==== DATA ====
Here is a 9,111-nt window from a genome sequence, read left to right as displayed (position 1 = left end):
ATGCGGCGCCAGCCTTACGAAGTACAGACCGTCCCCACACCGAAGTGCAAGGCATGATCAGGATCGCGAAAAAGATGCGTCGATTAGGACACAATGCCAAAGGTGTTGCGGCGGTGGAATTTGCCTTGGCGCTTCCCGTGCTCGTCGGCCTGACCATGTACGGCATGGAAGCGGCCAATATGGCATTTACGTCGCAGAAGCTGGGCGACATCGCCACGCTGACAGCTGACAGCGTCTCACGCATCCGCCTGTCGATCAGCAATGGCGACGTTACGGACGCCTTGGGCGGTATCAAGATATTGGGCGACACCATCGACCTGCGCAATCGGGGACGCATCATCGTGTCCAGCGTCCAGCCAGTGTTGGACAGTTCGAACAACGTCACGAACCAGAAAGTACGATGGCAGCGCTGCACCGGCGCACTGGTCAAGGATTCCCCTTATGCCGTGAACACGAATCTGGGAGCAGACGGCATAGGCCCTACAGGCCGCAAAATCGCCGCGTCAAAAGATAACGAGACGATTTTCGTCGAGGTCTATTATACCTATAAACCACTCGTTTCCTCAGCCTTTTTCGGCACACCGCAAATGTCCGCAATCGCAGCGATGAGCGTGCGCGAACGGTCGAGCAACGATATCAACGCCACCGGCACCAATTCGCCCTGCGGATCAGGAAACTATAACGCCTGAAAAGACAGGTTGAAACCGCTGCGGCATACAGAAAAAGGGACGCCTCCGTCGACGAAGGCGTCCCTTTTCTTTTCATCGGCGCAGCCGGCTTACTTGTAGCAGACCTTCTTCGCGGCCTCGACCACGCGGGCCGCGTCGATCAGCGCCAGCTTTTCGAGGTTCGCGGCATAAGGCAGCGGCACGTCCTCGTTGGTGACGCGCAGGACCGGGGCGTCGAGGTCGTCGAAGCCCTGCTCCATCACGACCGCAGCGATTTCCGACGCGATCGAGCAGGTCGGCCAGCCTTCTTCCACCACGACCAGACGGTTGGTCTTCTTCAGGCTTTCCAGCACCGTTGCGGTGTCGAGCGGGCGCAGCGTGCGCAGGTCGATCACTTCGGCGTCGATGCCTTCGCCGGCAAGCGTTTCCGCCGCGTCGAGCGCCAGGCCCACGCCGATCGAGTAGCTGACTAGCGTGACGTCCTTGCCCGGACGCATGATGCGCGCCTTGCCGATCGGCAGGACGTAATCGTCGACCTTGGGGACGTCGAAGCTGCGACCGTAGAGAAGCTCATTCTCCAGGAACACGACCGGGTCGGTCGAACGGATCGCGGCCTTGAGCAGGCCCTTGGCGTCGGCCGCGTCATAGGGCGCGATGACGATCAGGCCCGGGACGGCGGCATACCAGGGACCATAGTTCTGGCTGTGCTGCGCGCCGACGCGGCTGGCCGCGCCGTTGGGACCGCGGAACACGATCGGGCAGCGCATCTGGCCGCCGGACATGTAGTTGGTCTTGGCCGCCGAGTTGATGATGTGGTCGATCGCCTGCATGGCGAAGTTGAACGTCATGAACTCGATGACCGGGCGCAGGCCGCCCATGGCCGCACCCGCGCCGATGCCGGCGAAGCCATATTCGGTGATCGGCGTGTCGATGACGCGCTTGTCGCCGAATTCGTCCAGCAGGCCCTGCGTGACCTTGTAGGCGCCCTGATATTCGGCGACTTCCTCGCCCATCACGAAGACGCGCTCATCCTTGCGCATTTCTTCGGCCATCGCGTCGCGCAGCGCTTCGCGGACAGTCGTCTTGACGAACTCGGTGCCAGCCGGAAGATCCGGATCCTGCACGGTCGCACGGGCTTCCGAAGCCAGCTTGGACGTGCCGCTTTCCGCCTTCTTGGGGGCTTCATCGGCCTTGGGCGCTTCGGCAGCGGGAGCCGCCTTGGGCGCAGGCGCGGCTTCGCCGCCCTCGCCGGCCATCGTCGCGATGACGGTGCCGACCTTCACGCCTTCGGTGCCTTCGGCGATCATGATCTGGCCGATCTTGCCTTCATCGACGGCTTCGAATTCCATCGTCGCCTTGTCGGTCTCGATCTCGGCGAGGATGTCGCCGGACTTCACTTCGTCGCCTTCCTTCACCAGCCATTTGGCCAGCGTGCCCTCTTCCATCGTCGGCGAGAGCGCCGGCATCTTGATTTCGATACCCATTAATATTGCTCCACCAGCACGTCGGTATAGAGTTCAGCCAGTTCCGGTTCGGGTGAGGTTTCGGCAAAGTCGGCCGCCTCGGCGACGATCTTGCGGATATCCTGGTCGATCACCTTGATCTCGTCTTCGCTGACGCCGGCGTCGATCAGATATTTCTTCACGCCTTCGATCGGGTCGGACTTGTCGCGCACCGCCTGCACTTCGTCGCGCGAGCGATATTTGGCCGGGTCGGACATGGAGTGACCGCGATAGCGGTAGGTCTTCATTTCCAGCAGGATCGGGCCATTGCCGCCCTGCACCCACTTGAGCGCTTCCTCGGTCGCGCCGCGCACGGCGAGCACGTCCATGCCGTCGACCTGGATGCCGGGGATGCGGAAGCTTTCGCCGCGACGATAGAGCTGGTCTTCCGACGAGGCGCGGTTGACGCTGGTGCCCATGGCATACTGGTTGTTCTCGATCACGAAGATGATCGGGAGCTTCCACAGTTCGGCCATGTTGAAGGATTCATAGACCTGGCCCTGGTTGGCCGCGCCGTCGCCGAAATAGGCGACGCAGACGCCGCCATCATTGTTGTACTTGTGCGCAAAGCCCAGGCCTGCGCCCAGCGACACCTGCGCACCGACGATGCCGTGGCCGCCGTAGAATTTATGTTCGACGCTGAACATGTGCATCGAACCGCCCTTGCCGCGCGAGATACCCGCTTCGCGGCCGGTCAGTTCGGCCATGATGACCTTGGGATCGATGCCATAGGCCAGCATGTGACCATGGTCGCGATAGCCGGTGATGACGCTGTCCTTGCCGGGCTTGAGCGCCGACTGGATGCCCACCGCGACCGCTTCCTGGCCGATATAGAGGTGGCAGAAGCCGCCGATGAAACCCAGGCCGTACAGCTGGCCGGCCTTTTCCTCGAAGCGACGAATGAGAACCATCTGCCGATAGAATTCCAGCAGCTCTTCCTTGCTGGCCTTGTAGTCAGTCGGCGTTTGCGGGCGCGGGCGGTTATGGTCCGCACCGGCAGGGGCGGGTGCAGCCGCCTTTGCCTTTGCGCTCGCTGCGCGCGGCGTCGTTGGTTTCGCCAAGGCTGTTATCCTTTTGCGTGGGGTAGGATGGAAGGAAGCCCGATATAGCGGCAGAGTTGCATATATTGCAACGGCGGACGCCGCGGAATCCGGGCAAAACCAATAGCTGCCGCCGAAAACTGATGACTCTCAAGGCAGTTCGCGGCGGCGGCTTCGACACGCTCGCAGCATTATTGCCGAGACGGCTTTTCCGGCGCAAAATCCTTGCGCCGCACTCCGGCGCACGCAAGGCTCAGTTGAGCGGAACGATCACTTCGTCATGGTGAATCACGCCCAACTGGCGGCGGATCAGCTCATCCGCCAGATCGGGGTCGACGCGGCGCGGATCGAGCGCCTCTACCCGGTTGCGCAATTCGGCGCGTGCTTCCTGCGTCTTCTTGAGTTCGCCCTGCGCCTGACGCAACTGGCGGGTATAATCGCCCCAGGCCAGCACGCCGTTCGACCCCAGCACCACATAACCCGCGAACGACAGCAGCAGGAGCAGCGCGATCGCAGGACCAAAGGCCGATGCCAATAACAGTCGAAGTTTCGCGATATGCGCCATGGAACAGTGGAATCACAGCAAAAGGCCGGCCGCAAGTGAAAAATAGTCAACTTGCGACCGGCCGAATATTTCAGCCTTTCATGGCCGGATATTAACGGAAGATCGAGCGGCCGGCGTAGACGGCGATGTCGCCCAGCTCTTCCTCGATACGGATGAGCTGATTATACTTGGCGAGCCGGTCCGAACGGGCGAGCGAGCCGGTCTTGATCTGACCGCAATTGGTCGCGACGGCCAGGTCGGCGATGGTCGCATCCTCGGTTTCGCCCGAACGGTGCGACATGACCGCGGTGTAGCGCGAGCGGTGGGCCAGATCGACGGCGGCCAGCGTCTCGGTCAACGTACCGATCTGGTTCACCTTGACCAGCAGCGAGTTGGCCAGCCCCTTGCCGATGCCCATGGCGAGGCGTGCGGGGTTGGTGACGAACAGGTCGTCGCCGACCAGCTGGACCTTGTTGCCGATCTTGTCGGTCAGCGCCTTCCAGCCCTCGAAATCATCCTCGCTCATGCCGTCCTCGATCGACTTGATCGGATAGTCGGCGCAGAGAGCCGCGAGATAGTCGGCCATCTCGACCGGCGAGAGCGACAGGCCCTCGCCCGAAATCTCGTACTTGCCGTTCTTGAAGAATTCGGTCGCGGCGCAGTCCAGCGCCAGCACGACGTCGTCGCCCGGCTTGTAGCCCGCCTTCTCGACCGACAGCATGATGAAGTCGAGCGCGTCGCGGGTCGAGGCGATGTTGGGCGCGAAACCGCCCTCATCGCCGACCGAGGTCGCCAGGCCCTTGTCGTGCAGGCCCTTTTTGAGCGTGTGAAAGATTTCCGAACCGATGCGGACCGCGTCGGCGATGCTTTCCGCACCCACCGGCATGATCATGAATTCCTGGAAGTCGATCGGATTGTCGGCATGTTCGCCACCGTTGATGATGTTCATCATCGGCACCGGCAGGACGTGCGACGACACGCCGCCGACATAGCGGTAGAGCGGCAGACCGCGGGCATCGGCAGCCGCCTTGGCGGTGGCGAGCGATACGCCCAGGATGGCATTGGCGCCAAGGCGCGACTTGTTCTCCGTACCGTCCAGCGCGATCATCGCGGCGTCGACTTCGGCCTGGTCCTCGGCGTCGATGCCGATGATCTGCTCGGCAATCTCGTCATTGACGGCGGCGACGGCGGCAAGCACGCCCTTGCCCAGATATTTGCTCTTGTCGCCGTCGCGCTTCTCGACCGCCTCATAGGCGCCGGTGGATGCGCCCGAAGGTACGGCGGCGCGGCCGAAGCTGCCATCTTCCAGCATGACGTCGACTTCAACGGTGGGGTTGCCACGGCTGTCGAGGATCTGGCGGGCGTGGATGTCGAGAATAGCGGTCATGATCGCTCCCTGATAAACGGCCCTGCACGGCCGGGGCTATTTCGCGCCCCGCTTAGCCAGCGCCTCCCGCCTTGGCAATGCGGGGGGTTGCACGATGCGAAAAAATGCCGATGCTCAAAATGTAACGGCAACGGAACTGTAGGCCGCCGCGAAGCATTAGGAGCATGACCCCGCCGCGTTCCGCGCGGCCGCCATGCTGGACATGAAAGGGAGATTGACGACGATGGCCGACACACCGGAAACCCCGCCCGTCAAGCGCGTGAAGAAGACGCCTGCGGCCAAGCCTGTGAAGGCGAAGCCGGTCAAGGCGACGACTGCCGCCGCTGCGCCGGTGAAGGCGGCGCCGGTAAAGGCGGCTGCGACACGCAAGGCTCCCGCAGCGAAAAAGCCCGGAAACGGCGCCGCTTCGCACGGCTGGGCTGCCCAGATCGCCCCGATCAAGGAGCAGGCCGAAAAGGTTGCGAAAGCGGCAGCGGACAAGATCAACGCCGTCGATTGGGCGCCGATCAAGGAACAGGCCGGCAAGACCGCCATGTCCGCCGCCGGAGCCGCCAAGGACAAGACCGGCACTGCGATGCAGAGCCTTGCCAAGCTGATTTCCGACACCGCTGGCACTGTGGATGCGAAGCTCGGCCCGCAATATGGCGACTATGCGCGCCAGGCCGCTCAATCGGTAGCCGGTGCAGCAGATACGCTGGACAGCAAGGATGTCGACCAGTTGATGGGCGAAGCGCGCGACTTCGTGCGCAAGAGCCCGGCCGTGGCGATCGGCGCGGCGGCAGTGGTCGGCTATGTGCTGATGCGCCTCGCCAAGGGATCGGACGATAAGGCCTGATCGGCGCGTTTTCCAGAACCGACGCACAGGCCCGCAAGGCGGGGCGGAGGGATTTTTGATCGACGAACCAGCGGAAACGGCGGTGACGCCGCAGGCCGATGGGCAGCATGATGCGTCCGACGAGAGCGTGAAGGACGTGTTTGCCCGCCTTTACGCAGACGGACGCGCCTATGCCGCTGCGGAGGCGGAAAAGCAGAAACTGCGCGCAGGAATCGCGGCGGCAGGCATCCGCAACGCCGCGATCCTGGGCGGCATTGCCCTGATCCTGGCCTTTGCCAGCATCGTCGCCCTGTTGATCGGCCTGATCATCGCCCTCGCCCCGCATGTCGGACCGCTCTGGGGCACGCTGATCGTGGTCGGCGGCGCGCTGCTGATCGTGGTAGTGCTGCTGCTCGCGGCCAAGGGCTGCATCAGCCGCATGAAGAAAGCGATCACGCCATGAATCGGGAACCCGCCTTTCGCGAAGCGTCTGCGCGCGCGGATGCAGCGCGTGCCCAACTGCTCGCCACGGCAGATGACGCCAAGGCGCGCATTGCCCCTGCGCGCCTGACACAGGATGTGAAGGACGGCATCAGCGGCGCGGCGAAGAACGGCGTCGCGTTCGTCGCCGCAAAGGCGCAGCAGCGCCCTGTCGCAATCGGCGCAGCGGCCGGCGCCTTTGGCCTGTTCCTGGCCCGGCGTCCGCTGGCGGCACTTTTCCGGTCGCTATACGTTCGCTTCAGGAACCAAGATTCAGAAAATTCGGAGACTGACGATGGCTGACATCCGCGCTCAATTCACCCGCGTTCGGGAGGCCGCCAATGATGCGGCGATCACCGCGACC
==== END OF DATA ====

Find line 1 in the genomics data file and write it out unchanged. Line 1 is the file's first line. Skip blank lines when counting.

Here is a 9,111-nt window from a genome sequence, read left to right as displayed (position 1 = left end):